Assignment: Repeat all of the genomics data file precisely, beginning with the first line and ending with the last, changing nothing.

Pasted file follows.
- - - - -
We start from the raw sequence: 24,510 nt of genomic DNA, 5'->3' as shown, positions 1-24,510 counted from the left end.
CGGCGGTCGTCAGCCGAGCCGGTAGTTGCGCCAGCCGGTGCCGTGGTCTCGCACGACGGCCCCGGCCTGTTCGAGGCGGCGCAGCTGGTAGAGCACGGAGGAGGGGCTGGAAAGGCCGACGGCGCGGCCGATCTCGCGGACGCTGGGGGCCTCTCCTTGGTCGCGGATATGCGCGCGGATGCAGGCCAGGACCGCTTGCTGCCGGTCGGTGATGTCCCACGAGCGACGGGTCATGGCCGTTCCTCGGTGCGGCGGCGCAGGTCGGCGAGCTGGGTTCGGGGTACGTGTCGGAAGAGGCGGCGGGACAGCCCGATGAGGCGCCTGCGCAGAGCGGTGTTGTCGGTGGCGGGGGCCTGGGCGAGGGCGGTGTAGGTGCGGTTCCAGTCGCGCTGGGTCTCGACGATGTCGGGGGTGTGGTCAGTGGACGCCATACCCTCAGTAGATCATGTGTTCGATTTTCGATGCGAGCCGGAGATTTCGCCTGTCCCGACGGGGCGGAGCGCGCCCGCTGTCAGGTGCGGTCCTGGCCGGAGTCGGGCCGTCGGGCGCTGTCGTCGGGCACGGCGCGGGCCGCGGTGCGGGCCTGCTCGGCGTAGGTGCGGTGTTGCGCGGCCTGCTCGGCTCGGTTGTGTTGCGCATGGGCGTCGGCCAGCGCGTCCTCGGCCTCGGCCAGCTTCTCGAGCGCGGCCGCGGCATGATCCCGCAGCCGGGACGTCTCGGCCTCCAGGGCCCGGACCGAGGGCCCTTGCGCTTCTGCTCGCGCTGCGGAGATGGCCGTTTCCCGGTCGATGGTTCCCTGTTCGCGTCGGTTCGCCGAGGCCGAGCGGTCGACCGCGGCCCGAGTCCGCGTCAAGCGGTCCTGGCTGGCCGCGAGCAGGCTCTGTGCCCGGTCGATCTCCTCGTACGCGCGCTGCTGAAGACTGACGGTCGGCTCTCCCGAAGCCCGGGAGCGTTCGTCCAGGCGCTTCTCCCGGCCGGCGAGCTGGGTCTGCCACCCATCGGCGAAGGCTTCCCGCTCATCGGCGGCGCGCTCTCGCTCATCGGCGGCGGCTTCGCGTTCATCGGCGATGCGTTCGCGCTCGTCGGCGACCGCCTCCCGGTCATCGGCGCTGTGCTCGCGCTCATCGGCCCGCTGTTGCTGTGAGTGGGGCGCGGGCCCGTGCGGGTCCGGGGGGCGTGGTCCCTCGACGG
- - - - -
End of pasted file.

We start from the raw sequence: 24,510 nt of genomic DNA, 5'->3' as shown, positions 1-24,510 counted from the left end.
CGGCGGTCGTCAGCCGAGCCGGTAGTTGCGCCAGCCGGTGCCGTGGTCTCGCACGACGGCCCCGGCCTGTTCGAGGCGGCGCAGCTGGTAGAGCACGGAGGAGGGGCTGGAAAGGCCGACGGCGCGGCCGATCTCGCGGACGCTGGGGGCCTCTCCTTGGTCGCGGATATGCGCGCGGATGCAGGCCAGGACCGCTTGCTGCCGGTCGGTGATGTCCCACGAGCGACGGGTCATGGCCGTTCCTCGGTGCGGCGGCGCAGGTCGGCGAGCTGGGTTCGGGGTACGTGTCGGAAGAGGCGGCGGGACAGCCCGATGAGGCGCCTGCGCAGAGCGGTGTTGTCGGTGGCGGGGGCCTGGGCGAGGGCGGTGTAGGTGCGGTTCCAGTCGCGCTGGGTCTCGACGATGTCGGGGGTGTGGTCAGTGGACGCCATACCCTCAGTAGATCATGTGTTCGATTTTCGATGCGAGCCGGAGATTTCGCCTGTCCCGACGGGGCGGAGCGCGCCCGCTGTCAGGTGCGGTCCTGGCCGGAGTCGGGCCGTCGGGCGCTGTCGTCGGGCACGGCGCGGGCCGCGGTGCGGGCCTGCTCGGCGTAGGTGCGGTGTTGCGCGGCCTGCTCGGCTCGGTTGTGTTGCGCATGGGCGTCGGCCAGCGCGTCCTCGGCCTCGGCCAGCTTCTCGAGCGCGGCCGCGGCATGATCCCGCAGCCGGGACGTCTCGGCCTCCAGGGCCCGGACCGAGGGCCCTTGCGCTTCTGCTCGCGCTGCGGAGATGGCCGTTTCCCGGTCGATGGTTCCCTGTTCGCGTCGGTTCGCCGAGGCCGAGCGGTCGACCGCGGCCCGAGTCCGCGTCAAGCGGTCCTGGCTGGCCGCGAGCAGGCTCTGTGCCCGGTCGATCTCCTCGTACGCGCGCTGCTGAAGACTGACGGTCGGCTCTCCCGAAGCCCGGGAGCGTTCGTCCAGGCGCTTCTCCCGGCCGGCGAGCTGGGTCTGCCACCCATCGGCGAAGGCTTCCCGCTCATCGGCGGCGCGCTCTCGCTCATCGGCGGCGGCTTCGCGTTCATCGGCGATGCGTTCGCGCTCGTCGGCGACCGCCTCCCGGTCATCGGCGCTGTGCTCGCGCTCATCGGCCCGCTGTTGCTGTGAGTGGGGCGCGGGCCCGTGCGGGTCCGGGGGGCGTGGTCCCTCGACGG